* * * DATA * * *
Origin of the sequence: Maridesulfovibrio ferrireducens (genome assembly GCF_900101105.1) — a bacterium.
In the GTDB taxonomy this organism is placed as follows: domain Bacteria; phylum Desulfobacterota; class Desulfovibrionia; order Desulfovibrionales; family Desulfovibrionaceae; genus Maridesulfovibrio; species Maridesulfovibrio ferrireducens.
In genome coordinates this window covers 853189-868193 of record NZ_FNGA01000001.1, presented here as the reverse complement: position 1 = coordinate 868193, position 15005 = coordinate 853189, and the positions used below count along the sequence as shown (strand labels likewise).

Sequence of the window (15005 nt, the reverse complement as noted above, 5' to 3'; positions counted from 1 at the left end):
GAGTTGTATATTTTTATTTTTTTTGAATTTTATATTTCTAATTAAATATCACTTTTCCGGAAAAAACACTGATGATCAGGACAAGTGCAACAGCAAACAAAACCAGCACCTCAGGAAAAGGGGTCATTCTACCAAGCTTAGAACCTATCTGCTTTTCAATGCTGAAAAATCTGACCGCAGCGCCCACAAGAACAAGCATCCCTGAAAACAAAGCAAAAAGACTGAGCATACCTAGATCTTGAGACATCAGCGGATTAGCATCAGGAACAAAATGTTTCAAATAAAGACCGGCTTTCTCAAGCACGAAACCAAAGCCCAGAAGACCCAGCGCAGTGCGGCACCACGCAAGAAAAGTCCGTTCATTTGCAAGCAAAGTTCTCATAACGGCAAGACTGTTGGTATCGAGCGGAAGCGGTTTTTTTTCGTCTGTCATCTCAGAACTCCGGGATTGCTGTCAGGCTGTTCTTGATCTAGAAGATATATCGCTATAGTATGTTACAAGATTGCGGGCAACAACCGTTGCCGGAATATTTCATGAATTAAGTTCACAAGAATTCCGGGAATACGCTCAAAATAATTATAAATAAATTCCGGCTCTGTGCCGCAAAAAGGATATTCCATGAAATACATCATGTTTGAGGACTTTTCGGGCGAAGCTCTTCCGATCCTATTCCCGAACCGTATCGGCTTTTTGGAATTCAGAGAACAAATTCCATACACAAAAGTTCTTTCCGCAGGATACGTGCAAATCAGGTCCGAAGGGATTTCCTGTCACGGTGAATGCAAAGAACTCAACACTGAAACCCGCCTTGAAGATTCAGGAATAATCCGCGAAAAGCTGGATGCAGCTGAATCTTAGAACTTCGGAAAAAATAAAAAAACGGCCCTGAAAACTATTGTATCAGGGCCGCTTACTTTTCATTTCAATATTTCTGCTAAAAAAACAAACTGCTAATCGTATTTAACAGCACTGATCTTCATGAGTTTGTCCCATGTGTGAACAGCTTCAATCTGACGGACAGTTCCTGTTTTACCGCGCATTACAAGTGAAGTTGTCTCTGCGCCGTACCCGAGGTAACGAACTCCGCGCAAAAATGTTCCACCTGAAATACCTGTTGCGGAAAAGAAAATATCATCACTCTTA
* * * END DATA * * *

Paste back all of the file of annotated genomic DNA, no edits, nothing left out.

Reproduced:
Origin of the sequence: Maridesulfovibrio ferrireducens (genome assembly GCF_900101105.1) — a bacterium.
In the GTDB taxonomy this organism is placed as follows: domain Bacteria; phylum Desulfobacterota; class Desulfovibrionia; order Desulfovibrionales; family Desulfovibrionaceae; genus Maridesulfovibrio; species Maridesulfovibrio ferrireducens.
In genome coordinates this window covers 853189-868193 of record NZ_FNGA01000001.1, presented here as the reverse complement: position 1 = coordinate 868193, position 15005 = coordinate 853189, and the positions used below count along the sequence as shown (strand labels likewise).

Sequence of the window (15005 nt, the reverse complement as noted above, 5' to 3'; positions counted from 1 at the left end):
GAGTTGTATATTTTTATTTTTTTTGAATTTTATATTTCTAATTAAATATCACTTTTCCGGAAAAAACACTGATGATCAGGACAAGTGCAACAGCAAACAAAACCAGCACCTCAGGAAAAGGGGTCATTCTACCAAGCTTAGAACCTATCTGCTTTTCAATGCTGAAAAATCTGACCGCAGCGCCCACAAGAACAAGCATCCCTGAAAACAAAGCAAAAAGACTGAGCATACCTAGATCTTGAGACATCAGCGGATTAGCATCAGGAACAAAATGTTTCAAATAAAGACCGGCTTTCTCAAGCACGAAACCAAAGCCCAGAAGACCCAGCGCAGTGCGGCACCACGCAAGAAAAGTCCGTTCATTTGCAAGCAAAGTTCTCATAACGGCAAGACTGTTGGTATCGAGCGGAAGCGGTTTTTTTTCGTCTGTCATCTCAGAACTCCGGGATTGCTGTCAGGCTGTTCTTGATCTAGAAGATATATCGCTATAGTATGTTACAAGATTGCGGGCAACAACCGTTGCCGGAATATTTCATGAATTAAGTTCACAAGAATTCCGGGAATACGCTCAAAATAATTATAAATAAATTCCGGCTCTGTGCCGCAAAAAGGATATTCCATGAAATACATCATGTTTGAGGACTTTTCGGGCGAAGCTCTTCCGATCCTATTCCCGAACCGTATCGGCTTTTTGGAATTCAGAGAACAAATTCCATACACAAAAGTTCTTTCCGCAGGATACGTGCAAATCAGGTCCGAAGGGATTTCCTGTCACGGTGAATGCAAAGAACTCAACACTGAAACCCGCCTTGAAGATTCAGGAATAATCCGCGAAAAGCTGGATGCAGCTGAATCTTAGAACTTCGGAAAAAATAAAAAAACGGCCCTGAAAACTATTGTATCAGGGCCGCTTACTTTTCATTTCAATATTTCTGCTAAAAAAACAAACTGCTAATCGTATTTAACAGCACTGATCTTCATGAGTTTGTCCCATGTGTGAACAGCTTCAATCTGACGGACAGTTCCTGTTTTACCGCGCATTACAAGTGAAGTTGTCTCTGCGCCGTACCCGAGGTAACGAACTCCGCGCAAAAATGTTCCACCTGAAATACCTGTTGCGGAAAAGAAAATATCATCACTCTTA